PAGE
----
MENA private equity investments rise
JEDDAH – The private equity industry in the Middle East and North Africa (MENA) region continued to show signs of recovery in 2012 with investments and exits both registering significant growth, MENA Private Equity Association said in its 2012 annual report released Sunday, highlighting the outlook of the industry in the region.
The report also revealed that small and medium enterprises (SMEs) and high growth technology and media companies attracted significant investment and were one of the most active areas in the industry.
On the other hand, private equity had suffered from persistent uncertainty in Europe and depressed fundraising environment in 2012. MENA managers focused in 2012 on enhancing value and exit opportunities for their current portfolios. The report concludes that while private equity activity in some countries remains depressed due to uncertainty, investment in these countries is expected to return to historical levels in the short to medium term.
Total number of investments witnessed an increase to 91 from 84 year on year. Overall fundraising fell to $400 million, from $900 million the previous year, driven down by smaller fund sizes and global macroeconomic uncertainty. However, the total value of funds announced in 2012 increased compared to 2011, by $200 million, suggesting that fund managers remain optimistic about MENA investment opportunities.
Average investment size remained stable at $8 million in 2012, with no increase in the past three years, reflecting continuing focus on venture capital, growth capital and SME investments. Buyouts and other large deals of above $50 million are increasingly rare.
Non-cyclical sectors such as oil and gas, healthcare, and education accounted for nearly 60 percent of investments in 2012. Separately, ICT alone accounted for 40 percent of investment volume due to rising activity among venture capital funds. Sectors hit by the global financial crisis, such as real estate, construction and financial services, remained less popular.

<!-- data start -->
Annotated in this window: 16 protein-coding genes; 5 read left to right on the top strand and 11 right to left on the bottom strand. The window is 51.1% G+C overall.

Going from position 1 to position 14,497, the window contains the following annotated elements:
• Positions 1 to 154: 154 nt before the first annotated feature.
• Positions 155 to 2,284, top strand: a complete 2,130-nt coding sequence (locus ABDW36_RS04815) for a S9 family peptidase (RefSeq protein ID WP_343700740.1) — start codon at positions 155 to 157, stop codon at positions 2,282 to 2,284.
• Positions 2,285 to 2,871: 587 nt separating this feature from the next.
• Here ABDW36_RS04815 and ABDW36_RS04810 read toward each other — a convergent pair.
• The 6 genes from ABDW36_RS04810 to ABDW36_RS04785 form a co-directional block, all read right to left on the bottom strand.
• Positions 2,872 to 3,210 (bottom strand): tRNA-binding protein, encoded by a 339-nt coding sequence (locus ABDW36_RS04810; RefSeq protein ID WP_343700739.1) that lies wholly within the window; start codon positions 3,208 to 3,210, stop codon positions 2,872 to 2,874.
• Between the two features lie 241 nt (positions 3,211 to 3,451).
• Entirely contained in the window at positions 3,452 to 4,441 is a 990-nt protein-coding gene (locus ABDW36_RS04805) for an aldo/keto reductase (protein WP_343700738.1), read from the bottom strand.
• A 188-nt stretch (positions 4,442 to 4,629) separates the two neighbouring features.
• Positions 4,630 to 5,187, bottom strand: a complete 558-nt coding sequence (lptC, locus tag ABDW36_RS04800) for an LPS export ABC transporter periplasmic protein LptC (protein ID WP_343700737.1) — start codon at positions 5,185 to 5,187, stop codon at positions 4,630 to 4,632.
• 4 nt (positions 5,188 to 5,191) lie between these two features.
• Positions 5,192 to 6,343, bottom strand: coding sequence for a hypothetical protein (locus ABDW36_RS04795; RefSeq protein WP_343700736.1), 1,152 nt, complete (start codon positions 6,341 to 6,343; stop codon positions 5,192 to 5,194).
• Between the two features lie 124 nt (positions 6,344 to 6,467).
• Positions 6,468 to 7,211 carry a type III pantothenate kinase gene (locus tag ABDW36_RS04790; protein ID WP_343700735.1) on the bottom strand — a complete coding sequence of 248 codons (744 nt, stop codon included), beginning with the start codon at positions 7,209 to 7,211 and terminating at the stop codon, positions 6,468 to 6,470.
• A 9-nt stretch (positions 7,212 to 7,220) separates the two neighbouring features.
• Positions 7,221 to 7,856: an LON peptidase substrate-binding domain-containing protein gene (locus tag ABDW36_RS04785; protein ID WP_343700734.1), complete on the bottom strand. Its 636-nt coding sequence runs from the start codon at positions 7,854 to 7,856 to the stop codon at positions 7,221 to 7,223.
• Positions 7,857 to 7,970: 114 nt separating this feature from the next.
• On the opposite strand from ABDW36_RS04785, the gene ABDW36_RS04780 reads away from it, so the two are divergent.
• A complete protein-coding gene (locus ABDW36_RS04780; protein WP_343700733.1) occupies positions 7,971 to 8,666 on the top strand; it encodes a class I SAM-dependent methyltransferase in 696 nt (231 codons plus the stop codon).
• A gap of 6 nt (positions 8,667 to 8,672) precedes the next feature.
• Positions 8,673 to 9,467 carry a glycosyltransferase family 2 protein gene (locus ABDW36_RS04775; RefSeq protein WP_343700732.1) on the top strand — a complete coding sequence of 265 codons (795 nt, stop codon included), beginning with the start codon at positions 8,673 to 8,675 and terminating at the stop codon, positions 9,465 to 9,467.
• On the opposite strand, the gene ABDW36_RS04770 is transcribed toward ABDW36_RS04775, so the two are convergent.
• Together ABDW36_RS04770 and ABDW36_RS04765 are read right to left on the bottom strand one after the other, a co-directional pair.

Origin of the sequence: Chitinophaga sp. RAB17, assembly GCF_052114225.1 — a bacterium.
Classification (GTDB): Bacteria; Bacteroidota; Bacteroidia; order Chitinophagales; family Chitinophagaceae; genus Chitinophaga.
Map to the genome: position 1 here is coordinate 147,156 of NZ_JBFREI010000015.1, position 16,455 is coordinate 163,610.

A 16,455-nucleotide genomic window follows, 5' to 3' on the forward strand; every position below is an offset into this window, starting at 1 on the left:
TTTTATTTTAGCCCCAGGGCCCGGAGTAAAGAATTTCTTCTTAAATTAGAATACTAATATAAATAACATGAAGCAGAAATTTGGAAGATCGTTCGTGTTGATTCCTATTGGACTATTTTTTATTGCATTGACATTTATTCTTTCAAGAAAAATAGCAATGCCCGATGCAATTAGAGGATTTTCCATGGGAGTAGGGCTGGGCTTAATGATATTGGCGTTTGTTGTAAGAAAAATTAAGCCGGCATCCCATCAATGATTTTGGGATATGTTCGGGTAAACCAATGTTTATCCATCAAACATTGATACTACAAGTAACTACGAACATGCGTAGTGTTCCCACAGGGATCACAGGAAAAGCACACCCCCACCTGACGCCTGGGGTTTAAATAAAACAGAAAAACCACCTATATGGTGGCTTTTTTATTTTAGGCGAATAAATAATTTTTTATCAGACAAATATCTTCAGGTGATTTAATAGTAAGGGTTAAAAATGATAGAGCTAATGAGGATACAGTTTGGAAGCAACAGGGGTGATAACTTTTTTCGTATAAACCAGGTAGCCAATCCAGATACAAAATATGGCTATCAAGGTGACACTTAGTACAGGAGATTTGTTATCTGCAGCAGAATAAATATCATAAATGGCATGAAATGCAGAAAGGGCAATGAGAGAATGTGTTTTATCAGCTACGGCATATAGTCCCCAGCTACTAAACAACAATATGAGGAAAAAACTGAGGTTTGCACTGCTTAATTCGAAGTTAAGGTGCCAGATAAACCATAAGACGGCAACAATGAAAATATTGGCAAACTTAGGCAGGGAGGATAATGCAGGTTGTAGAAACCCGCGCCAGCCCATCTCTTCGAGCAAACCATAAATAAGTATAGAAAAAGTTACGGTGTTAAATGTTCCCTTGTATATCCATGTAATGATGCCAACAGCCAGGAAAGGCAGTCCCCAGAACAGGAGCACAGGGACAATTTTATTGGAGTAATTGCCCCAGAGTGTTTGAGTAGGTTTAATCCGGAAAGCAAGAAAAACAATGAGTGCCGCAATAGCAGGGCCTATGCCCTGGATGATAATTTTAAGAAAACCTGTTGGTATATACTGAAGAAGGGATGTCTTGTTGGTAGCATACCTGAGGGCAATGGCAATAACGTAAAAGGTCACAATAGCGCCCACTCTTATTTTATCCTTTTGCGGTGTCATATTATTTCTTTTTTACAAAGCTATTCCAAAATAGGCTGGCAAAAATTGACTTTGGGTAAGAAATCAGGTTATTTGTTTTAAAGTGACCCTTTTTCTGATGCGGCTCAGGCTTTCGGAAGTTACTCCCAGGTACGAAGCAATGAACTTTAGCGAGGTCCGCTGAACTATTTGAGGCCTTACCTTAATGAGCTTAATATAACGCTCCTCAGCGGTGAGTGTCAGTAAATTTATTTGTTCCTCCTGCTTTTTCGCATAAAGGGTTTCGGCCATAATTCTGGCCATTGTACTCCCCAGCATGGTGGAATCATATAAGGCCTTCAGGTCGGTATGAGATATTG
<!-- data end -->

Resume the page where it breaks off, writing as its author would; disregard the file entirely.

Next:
UAE topped the list of the volumes in the GCC. Morocco, Lebanon and Egypt claimed the most deals by volume in 2012; Even so, Egypt fell short of past performance this year as the country struggled with lingering political instability and economic uncertainty leftover from the Arab Spring, while Turkey emerged as a popular destination outside of MENA.
The number of exits completed during 2011 and 2012 increased compared to 2009 and 2010.
The report noted that $6.4 billion dry powder is estimated to be available for investment.
Dr. Philip Boigner, Director of Technology Investment at the Dubai Silicon Oasis Authority and a member of the association’s VC Task force, said: “Most economies in the region are growing despite political uncertainty. Private equity houses are capitalizing on this trend by focusing more and more on young companies that are on stellar growth trajectories. We have seen this, for example, in the venture capital space, where VCs are investing in ecommerce and digital media platforms that can be scaled across the whole Arab region.”
Imad Ghandour, Managing Director at CedarBridge Partners and a member of the association’s Steering Committee, said: “Over the past 7 years, the industry has evolved and matured. It peaked and declined. Some of our members have reached global prominence, and others have withered and closed down. But the industry as a whole has endured and continued as a reflection of its members’ determination to prosper. This collective persistence to thrive will be translated sooner or later to a reversal in the current trends.”
The Saudi Gazette 2013, Jul 08 2013